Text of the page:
[0131] and the dependence of the dielectric constant ε on the conductivity σ is accounted for by the function ε(σ). Different functions ε(σ) can be selected for different types of rock. Let σ [0132] The first equation involves the magnitude (a.k.a. the attenuation) of the measurement and the second equation involves the phase (a.k.a. the phase shift) of the measurement. Note that the dielectric constant of one equation is evaluated using the conductivity of the other equation. This disclosed technique does not make use of the “old assumptions.” Instead, the attenuation conductivity is evaluated using a dielectric value consistent with the phase conductivity and the phase conductivity is evaluated using a dielectric constant consistent with the attenuation conductivity. These conductivity estimates are not independent because the equations immediately above are coupled (i.e., both variables appear in both equations). The above described techniques represent a substantial improvement in estimating two resistivity values from a phase and an attenuation measurement given a priori information about the dependence of the dielectric constant on the conductivity. It can be shown that the sensitivity functions for the conductivity estimates σ [0133] It will be evident to those skilled in the art that a more complicated model can be used in place of the simplifying assumptions. Such a model may include finite antennas, metal or insulating mandrels, formation inhomogeneities and the like. In addition, other systems of equations could be defined such as ones involving the real and imaginary parts of the measurements and model values. As in previous sections of this disclosure, calibration factors and borehole corrections may be applied to the raw data. [0134] Transformations for a Resistivity-Dependent Dielectric Constant Used in Conjunction with Conventional Phase Resistivity Values [0135] The preceding section, “TRANSFORMATIONS FOR A RESISTIVITY-DEPENDENT DIELECTRIC CONSTANT,” provides equations for σ 0=| 0=phase( [0136] where σ [0137] The second equation evaluates phase conductivity σ [0138] Since the phase shift measurement is typically less sensitive to the dielectric constant than the corresponding attenuation measurement, the equations given in this section for σ [0139] When the perturbation to the volume P [0140] where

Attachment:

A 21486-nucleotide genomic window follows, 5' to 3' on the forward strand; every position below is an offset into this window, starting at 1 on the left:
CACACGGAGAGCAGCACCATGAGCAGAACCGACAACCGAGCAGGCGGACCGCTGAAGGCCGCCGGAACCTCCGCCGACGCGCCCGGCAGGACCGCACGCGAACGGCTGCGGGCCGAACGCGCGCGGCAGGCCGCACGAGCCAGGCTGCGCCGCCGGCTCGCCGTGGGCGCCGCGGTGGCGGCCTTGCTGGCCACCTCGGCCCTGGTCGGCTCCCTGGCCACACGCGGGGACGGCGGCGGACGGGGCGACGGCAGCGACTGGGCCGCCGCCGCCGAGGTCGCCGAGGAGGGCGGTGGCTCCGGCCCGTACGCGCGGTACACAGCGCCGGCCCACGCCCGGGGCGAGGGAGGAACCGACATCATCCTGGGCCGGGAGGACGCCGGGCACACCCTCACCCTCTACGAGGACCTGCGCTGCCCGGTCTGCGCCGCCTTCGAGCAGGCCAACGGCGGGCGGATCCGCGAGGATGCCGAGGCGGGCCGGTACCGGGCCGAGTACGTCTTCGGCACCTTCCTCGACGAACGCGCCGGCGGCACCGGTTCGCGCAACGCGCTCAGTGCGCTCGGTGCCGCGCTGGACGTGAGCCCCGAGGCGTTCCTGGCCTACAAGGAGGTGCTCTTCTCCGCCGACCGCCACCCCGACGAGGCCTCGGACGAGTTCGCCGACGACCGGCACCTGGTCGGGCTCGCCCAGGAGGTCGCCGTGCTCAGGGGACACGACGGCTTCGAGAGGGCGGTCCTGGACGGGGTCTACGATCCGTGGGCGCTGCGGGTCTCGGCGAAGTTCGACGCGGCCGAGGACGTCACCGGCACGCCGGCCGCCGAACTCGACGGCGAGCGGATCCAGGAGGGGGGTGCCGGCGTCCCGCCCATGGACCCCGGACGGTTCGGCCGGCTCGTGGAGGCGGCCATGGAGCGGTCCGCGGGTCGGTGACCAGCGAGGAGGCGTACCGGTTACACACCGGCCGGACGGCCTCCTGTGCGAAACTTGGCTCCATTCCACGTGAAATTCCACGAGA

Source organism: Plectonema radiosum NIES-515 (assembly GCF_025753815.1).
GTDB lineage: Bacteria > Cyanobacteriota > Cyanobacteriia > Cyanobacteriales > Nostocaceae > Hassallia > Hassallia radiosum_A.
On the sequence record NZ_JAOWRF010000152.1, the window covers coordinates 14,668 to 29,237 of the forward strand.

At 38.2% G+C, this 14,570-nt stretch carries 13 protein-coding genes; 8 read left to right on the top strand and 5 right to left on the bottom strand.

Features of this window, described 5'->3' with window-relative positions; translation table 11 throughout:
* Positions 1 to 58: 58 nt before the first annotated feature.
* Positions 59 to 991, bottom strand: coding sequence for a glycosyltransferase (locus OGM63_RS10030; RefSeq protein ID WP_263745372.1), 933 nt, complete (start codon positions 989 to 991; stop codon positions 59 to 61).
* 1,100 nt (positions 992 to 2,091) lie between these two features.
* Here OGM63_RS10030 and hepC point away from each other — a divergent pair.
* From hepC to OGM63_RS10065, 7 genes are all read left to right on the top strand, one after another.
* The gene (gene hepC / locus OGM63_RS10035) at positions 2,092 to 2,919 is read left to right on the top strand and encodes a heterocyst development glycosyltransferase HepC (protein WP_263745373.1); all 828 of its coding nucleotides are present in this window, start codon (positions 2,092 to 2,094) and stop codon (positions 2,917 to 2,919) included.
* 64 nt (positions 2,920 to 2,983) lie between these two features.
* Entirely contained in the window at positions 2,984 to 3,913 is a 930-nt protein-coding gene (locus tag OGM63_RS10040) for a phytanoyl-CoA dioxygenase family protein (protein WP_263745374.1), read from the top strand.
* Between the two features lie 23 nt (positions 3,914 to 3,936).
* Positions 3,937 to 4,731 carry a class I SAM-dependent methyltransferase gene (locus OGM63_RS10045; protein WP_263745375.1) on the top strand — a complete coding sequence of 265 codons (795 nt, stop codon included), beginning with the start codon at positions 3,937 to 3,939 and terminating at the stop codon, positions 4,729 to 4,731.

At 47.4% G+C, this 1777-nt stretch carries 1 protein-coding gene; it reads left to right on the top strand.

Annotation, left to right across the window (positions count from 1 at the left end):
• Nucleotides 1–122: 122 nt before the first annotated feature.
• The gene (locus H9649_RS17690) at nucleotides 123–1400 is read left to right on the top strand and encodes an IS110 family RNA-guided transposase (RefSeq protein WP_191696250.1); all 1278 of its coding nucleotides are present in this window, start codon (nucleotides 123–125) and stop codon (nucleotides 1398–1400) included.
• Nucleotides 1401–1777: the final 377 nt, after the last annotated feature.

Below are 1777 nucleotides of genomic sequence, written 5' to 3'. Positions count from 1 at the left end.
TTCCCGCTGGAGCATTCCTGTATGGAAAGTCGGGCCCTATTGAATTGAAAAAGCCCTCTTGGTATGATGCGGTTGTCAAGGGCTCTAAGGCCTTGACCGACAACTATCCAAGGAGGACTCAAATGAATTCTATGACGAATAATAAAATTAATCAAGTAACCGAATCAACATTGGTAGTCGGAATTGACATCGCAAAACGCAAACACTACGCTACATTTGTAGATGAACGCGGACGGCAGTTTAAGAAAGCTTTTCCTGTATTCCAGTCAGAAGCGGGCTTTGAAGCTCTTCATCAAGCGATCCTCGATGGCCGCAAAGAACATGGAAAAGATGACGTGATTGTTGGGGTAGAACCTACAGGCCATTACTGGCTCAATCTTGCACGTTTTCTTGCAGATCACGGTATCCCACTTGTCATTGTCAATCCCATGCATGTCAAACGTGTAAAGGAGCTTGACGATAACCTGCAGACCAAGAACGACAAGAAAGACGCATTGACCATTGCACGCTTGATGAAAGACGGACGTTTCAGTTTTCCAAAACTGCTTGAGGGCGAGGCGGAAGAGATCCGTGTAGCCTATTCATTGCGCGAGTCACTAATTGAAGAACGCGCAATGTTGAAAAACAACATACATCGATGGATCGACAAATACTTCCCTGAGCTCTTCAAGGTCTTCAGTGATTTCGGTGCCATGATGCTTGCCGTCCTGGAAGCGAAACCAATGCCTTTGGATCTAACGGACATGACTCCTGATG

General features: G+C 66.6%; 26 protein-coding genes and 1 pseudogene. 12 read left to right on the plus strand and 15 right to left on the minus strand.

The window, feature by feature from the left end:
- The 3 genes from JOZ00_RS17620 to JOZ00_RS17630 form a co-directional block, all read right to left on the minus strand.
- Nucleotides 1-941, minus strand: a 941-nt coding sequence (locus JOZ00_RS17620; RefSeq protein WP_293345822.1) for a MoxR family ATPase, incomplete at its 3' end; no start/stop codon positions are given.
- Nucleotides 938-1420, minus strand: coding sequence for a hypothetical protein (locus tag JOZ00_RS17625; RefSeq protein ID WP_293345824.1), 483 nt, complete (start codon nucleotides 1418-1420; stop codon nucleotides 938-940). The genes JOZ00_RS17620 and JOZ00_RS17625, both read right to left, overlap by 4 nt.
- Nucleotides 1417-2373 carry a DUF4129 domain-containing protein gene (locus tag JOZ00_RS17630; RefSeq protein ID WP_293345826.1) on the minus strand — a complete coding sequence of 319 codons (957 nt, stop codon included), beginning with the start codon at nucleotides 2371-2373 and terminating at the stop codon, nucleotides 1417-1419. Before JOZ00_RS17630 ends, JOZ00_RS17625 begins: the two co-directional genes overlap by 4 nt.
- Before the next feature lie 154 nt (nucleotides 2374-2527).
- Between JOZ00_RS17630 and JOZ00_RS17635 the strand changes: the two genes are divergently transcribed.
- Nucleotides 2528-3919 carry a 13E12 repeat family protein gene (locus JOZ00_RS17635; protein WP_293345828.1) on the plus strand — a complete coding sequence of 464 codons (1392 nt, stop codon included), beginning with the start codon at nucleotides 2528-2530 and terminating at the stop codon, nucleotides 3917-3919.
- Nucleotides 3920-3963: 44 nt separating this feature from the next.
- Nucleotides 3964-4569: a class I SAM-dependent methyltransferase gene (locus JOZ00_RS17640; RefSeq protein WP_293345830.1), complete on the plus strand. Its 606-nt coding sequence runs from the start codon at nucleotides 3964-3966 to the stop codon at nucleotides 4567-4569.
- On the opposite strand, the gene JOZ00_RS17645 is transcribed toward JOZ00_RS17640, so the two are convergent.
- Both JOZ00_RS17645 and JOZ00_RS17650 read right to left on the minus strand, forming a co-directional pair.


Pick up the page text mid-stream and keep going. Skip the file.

[0141] represents the derivative of function ε(σ), and it was assumed for simplicity that σ [0142] in the sensitivity function of the second equation are approximately the sensitivity function mentioned in the section, “TRANSFORMATIONS FOR A RESISTIVITY-DEPENDENT DIELECTRIC CONSTANT,” and that the remaining terms are representative of the sensitivity error resulting from using the equations given in this section. In the second equation, the error term in the sensitivity for σ [0143] It can be shown that the error term for the sensitivity function of σ [0144] and is thus a larger error than produced by the technique described in this section. As a result, the technique of this section represents a substantial improvement over the prior art. [0145] Approximations to Facilitate Use of Rapidly-Evaluated Models [0146] Many of the techniques described in the previous sections are even more useful if they can be applied in conjunction with a simplified model of the measurement device. This is especially true for embodiments which use iterative numerical techniques to solve systems of nonlinear equations because the amount of computer time required to achieve a solution is reduced if details of the measurement device can be ignored. Such details include finite sized antennas [0147] The approach taken here is a compromise. One-dimensional lookup tables are used to renormalize each measurement so as to be approximately consistent with data from a simplified measurement device which has infinitesimal antennas and no metallic mandrel. The renormalized data are used in conjunction with a simpler, but more rapidly evaluated model to determine the conductivity and/or dielectric constant estimates. Higher dimensional lookup tables could be used to account for more variables, but this has proved unnecessary in practice. [0148] Suppose the function h [0149] Columns 5 and 6 are:
[0150] In practice, calibrated measurements are used as values for db_man or phs_man (i.e. the ordinates in the one-dimensional interpolation). The corresponding values for db_pt or phs_pt result from the interpolation. Once the values for db_pt or phs_pt have been determined, relatively simple models such as